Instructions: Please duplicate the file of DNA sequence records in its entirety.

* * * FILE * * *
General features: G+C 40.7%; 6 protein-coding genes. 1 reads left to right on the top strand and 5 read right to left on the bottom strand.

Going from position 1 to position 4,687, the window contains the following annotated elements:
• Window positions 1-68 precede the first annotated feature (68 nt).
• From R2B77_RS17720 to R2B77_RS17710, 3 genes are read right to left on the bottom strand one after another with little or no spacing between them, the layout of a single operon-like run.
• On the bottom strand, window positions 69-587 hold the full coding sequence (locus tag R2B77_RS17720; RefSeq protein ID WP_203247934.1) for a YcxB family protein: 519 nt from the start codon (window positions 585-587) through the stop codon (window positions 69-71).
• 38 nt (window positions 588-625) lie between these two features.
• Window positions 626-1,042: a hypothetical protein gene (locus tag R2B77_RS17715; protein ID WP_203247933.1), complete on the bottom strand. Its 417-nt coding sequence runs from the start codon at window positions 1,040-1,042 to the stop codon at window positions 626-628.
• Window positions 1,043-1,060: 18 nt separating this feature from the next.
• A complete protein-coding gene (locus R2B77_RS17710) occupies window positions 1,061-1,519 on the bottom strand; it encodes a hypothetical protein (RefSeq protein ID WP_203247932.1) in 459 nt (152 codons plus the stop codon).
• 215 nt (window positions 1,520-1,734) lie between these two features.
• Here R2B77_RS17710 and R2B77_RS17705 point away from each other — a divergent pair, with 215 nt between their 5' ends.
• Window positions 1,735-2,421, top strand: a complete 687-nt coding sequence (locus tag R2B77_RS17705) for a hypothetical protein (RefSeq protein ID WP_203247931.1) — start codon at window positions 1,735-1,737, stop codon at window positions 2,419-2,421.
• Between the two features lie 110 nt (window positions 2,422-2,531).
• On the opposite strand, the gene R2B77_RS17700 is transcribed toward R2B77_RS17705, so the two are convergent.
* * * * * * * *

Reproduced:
General features: G+C 40.7%; 6 protein-coding genes. 1 reads left to right on the top strand and 5 read right to left on the bottom strand.

Going from position 1 to position 4,687, the window contains the following annotated elements:
• Window positions 1-68 precede the first annotated feature (68 nt).
• From R2B77_RS17720 to R2B77_RS17710, 3 genes are read right to left on the bottom strand one after another with little or no spacing between them, the layout of a single operon-like run.
• On the bottom strand, window positions 69-587 hold the full coding sequence (locus tag R2B77_RS17720; RefSeq protein ID WP_203247934.1) for a YcxB family protein: 519 nt from the start codon (window positions 585-587) through the stop codon (window positions 69-71).
• 38 nt (window positions 588-625) lie between these two features.
• Window positions 626-1,042: a hypothetical protein gene (locus tag R2B77_RS17715; protein ID WP_203247933.1), complete on the bottom strand. Its 417-nt coding sequence runs from the start codon at window positions 1,040-1,042 to the stop codon at window positions 626-628.
• Window positions 1,043-1,060: 18 nt separating this feature from the next.
• A complete protein-coding gene (locus R2B77_RS17710) occupies window positions 1,061-1,519 on the bottom strand; it encodes a hypothetical protein (RefSeq protein ID WP_203247932.1) in 459 nt (152 codons plus the stop codon).
• 215 nt (window positions 1,520-1,734) lie between these two features.
• Here R2B77_RS17710 and R2B77_RS17705 point away from each other — a divergent pair, with 215 nt between their 5' ends.
• Window positions 1,735-2,421, top strand: a complete 687-nt coding sequence (locus tag R2B77_RS17705) for a hypothetical protein (RefSeq protein ID WP_203247931.1) — start codon at window positions 1,735-1,737, stop codon at window positions 2,419-2,421.
• Between the two features lie 110 nt (window positions 2,422-2,531).
• On the opposite strand, the gene R2B77_RS17700 is transcribed toward R2B77_RS17705, so the two are convergent.